(09:50): So knowledge of problems and activities like that. Again, super important. That is no harder to acquire really than concepts like EBITDA. Some of you are listening and hearing some of these concepts explained for the very first time and going, "Oh, that's what that means." Now it's not like I've taught you everything about those industries or about even those particular concepts, but you see how quick it is to transmit information like that. It's not difficult. I'm going to stop here for a moment and say, "Hey Zach, are you impressed? My oil and gas industry knowledge?" Well, P3 definitely has active clients like in the oil and gas industry, like we do basically in every industry.

(10:32): But the only reason I know anything about the oil and gas industry is because of a client that I had in 2012 when the company was just me, and I had to absorb things like that in order to be useful to that client. It didn't take long to absorb it. It wasn't rocket science, and it was interesting. So, I've retained some reasonable percentage of it 12 years later. All right, so let's take stock these first two classes of industry knowledge. On the one hand, jargon and concepts, and on the other hand, common problems and workflows. Again, super important, both of them, but easy to acquire if you have the right kind of spongy brain. As I said, nothing like trying to learn quantum physics or general relativity. It's really mostly a matter of whether you enjoy learning such things, which, to be fair, not everyone does, but you definitely don't have to be Einstein.

(11:24): Now that's sponginess is a requirement for working at P3, which I'll get to you later. Let's stop and ask ourselves, "Should Zach be scared? Is P3 going to come, put him out of business?" Nope, because there are two other advantages to being focused on an industry. One straight up. It's just easier to sell to an industry if that's your focus. The fact that we're even having this question about how important is industry expertise tells you all you need to know, even if I sincerely and authentically believe that industry expertise is not a high bar for helping a client, and I do believe that the client doesn't know that until you work with them. So if Zach's company and P3 are competing like head-to-head for an engagement with an oil and gas industry client, Zach's company is going to have the inside track.

(12:15): And in fairness to Zach, maybe he should. But to put a finer point on it, imagine another company focused on the oil and gas industry that is actually mostly incompetent, and they're in a head-to-head sales engagement versus us with a prospective client that other companies still might have the inside track even when they shouldn't. Fair or unfair, this is a reality about the world. Now, of course, once a company starts working with us, it becomes clear to them very quickly that that industry expertise thing is kind of a trivial barrier. We get past that very quickly, but it's much harder for them to know that in advance. So there's a big difference in selling services to a particular industry when you've already identified as an industry expert, for sure, no doubt. The other advantage of industry focus is that you tend to be able to price much more aggressively.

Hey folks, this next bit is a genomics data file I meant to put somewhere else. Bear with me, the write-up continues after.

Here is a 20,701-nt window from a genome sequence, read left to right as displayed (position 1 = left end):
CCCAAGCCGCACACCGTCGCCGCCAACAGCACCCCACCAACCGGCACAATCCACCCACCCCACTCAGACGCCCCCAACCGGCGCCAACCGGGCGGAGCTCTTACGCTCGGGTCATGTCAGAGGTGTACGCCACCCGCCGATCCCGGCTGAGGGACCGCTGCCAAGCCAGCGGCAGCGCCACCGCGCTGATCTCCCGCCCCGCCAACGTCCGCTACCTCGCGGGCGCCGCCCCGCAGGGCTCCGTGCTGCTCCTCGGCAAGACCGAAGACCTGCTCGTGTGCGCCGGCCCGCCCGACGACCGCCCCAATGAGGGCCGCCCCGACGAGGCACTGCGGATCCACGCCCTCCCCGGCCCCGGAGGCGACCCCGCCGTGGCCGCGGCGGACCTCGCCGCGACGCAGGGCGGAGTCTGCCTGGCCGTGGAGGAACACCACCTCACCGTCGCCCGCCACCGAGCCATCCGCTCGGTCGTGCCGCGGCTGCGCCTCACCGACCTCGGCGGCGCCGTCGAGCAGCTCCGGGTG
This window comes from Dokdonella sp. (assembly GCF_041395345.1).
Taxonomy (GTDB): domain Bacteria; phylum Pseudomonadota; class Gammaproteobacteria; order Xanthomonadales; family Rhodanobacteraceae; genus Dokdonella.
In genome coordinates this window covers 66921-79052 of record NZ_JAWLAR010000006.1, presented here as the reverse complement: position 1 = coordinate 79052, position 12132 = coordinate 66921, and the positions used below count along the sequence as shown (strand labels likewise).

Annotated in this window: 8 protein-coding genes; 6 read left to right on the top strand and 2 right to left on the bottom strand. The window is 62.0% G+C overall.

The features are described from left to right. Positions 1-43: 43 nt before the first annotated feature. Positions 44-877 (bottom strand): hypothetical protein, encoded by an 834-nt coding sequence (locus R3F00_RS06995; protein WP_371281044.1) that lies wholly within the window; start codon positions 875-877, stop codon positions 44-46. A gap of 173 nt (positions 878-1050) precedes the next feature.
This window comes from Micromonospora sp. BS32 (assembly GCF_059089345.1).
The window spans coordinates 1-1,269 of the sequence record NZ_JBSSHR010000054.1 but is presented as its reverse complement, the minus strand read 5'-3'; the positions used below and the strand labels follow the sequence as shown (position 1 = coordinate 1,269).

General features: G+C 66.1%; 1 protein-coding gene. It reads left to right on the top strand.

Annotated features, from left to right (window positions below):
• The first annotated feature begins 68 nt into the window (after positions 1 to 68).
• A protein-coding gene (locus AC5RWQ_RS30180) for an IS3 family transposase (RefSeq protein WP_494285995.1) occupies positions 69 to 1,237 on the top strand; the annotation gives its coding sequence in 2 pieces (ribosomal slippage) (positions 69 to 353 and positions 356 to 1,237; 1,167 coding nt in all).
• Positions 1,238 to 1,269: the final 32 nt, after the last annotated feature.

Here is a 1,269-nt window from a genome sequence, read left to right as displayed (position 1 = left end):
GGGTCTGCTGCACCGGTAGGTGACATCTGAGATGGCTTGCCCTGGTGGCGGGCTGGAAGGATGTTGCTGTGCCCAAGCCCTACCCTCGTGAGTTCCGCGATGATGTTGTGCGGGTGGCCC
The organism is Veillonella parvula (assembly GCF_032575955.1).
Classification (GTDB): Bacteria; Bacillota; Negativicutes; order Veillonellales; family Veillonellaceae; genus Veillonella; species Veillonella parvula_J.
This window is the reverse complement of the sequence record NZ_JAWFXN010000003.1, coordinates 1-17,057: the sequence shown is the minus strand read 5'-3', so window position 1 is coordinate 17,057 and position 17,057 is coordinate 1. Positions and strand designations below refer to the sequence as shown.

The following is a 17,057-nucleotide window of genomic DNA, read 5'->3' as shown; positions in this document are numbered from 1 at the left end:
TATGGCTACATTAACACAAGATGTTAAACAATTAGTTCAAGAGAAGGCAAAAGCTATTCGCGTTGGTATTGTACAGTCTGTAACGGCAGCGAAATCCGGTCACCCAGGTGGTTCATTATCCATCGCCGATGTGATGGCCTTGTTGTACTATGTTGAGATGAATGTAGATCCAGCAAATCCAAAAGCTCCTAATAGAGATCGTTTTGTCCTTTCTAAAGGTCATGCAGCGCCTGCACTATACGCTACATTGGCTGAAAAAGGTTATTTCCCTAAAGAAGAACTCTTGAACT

(13:10): There's an old saying that people in companies will pay a lot more for a solution to a problem than they will for a technology implementation, even if they're exactly the same thing. For example, imagine consulting companies A and B each have clients in the oil and gas industry, and as part of their engagement with their clients, each consulting company A and B builds a set of Power BI data models and dashboards, which model the long-term cash flow implications at any point in time of each of their clients' portfolio of wells. And it just so happens that these implementations, these two deliveries of Power BI dashboard suites, they just happen to be identical, just amazing coincidence in the universe. They're exactly the same work, and they both have exactly the same impact on the client's long-term ability to operate.

(14:05): They're both equally amazing. They change the way that that company's able to operate because now they can, with confidence, see where they're going to be at financially at every point in time and also evaluate what-if scenarios about if they bring these other capacities online, what kind of impact it'll have, and what happens if oil prices go to X or Y.

(14:24): The CEO of both of these client companies sees this, uses it, loves it. It almost appears in their annual report in a way because it's so impactful. But company A sold the work ahead of time as a Power BI implementation, and company B, by contrast, sold the same work upfront as an oil and gas revenue forecasting and planning solution. Company B is almost certainly going to be able to charge a multiple for the same work that company A does. Now, folks, I've lived this. In 2013, it wasn't even Power BI at the time, it was Power Pivot. I built a Power Pivot solution for a client that dramatically corrected what they called a margin erosion problem in their ecosystem of sales reps. The company's overall revenues were going up over time, but their team of like 400 sales reps and thousands and thousands of customers, the sales reps were just offering discounts to their customers over and over and over again and constantly eroding the price that they were able to charge.